Tuesday, September 16, 2008

Pushing The Envelope

One of the last acts I caught at this year's San Francisco Fringe Festival was a series of quick skits performed by Opening Peoples' Minds, a group of skilled Asian-American comics based in Los Angeles.  Entitled Exotic Messages, these skits pulled no punches in mocking Asian American stereotypes in ways that could make Margaret Cho appear timid.  

Which Margaret Cho?  This Margaret Cho:

"Don’t fucking question my Christianity you fucking idiot assholes. If you continue to have a problem, then talk to God about it, not me, you fucking racist homophobic misogynist fake Christian shitheads. God thinks it is funny that I swear so much. He said I could use his name in vain or whatever. He just wants me to use it. He loves me. So fuck you. And I guess he loves you too. Even though you are fake Christian assholes. If you were truly Christians, you would let gays get married, and send them fucking presents from Bed Bath and Beyond! If you truly believed in Jesus, you would try to be like him and love us, fags and dykes and feminists all. God bless you, even you. You fucking fuckers."

Opening with "Habitat," the cast demonstrated the mating patterns of a subspecies of lizards, with the yellow dragon using his powers of camouflage to snare a mate.

In "Appa Knows Best," a widowed Korean mother is dead set against her daughter dating a Mexican.  As many times as the daughter keeps insisting that her boyfriend is Filipino, the mother only  changes her tune upon learning that the young boy (who is in the hospital following a terrible accident) is also the owner of a winning lottery ticket.

"Little Miss Inappropriate" depicted an Asian family who uses their bratty daughter as a means of gaming free goods from Asian shopkeepers.   Julia Cho brought down the house as a loud-mouthed little brat whose embarrasingly racist questions succeed in getting the family the cell phone they have craved for free.

"The Mr. Lee Show" took shots at the idiocy of amateur radio hosts.   In this skit, Mr. Lee was cast as an immigrant with the Asian habit of substituting "r" for "l" when pronouncing words.   Thus, he was quick to point out that a particular person was actually "firipino."  Mr. Kim wasted no time in proudly telling a Presidential candidate that, "Yes, you do look Barack!"

"Glengarry Glen Girl Scout" gave Julia Cho another winning turn as the most obnoxious cookie sales motivator in history.  

The final skit, "Olympics 2014" topped an hour of hilarity as members of the U.S. and Chinese Olympic teams competed for the gold medal in fucking.  The Chinese team (Wang Qinli and Hu Xiaoxian) were portrayed with mechanical precision by the eternally hunky Ewan Chung and Caroline Pho.  The American team (Justin Sider and Mia Ho) were portrayed by Dave Wilder and Julia Cho.  Charles Kim narrated as Bob Costas.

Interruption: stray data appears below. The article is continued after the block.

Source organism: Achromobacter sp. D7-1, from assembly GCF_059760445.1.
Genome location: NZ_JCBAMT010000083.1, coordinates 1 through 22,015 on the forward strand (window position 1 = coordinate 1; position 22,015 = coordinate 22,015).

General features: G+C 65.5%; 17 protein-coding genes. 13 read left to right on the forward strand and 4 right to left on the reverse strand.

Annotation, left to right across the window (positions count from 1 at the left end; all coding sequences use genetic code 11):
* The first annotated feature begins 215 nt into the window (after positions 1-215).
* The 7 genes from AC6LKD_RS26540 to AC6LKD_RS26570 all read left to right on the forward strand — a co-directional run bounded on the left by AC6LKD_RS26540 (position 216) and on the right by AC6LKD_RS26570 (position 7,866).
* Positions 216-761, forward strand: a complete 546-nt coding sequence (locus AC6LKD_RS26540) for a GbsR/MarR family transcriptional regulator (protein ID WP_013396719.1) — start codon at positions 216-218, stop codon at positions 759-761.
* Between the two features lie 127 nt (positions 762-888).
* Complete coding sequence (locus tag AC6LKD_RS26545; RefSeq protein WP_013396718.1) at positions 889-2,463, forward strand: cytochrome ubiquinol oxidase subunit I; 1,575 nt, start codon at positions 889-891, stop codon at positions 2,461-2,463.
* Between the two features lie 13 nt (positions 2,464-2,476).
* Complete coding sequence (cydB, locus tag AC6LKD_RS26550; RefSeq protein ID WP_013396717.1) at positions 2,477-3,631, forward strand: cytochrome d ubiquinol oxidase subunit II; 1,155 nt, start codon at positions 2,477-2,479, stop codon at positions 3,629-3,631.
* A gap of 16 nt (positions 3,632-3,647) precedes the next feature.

Written by Charles Kim, John Lopez, Dustin Chinn and Chase Sprague, the skits were cleverly directed by Esther K. Chae.  If OPM is ever in your neighborhood, try to catch them live.  Their work is wonderfully biting and truly hilarious.

OPM performs in Exotic Messages (Photo by Ewan Chung)

In a very strange way, the daring comedy of OPM owes a great debt to a revolutionary musical which made its Broadway debut on April 29, 1968 after an initial run at Joe Papp's Public Theater in Greenwich Village.  A new documentary which will be shown at the 2008 Mill Valley Film Festival, Hair: Let The Sun Shine In, reminds viewers that it was Hair which broke down previous barriers of onstage nudity and confronted issues such as drug use, war resistance, and civil rights in ways which challenged audiences like no other show had in the past. For those who have forgotten, birth control pills were a relatively new phenomenon which helped bring about an age of sexual freedom for women.  Hair was also one of the first multiracial Broadway shows to cast blacks in leading roles.

Although this documentary may make some baby boomers feel incredibly old, it offers viewers a fascinating look back at the times and artists that created Hair.  Veterans of various Hair tribes (Keith Carradine, Melba Moore,  Ben Vereen) as well as coauthor James Rado, composer Galt McDermott, director Tom O'Horgan and producer Michael Butler offer fascinating historical insights into the cultural changes which brought the first rock musical to Broadway.  A wealth of archival footage includes fascinating clips of Presidents Richard Nixon and Lyndon B. Johnson as well as a 19-year-old Tim Curry being interviewed in French.

The occasion for this documentary is, of course, the recent production of Hair (which is now slated to move to Broadway in 2009) by the Public Theater.  Contrasting archival footage from the original production's creators and cast with the new production (some 40 years later), it's amazing to see how some things really haven't changed all that much.  The music still enthralls, the lyrics still challenge an audience and old taboos just won't die.  

Since the film is only an hour long, I'm pretty sure it will end up on television.  Here's a clip:

1 comment:

Ewan said...

Thanks for the fantastic review.
We're coming back this September!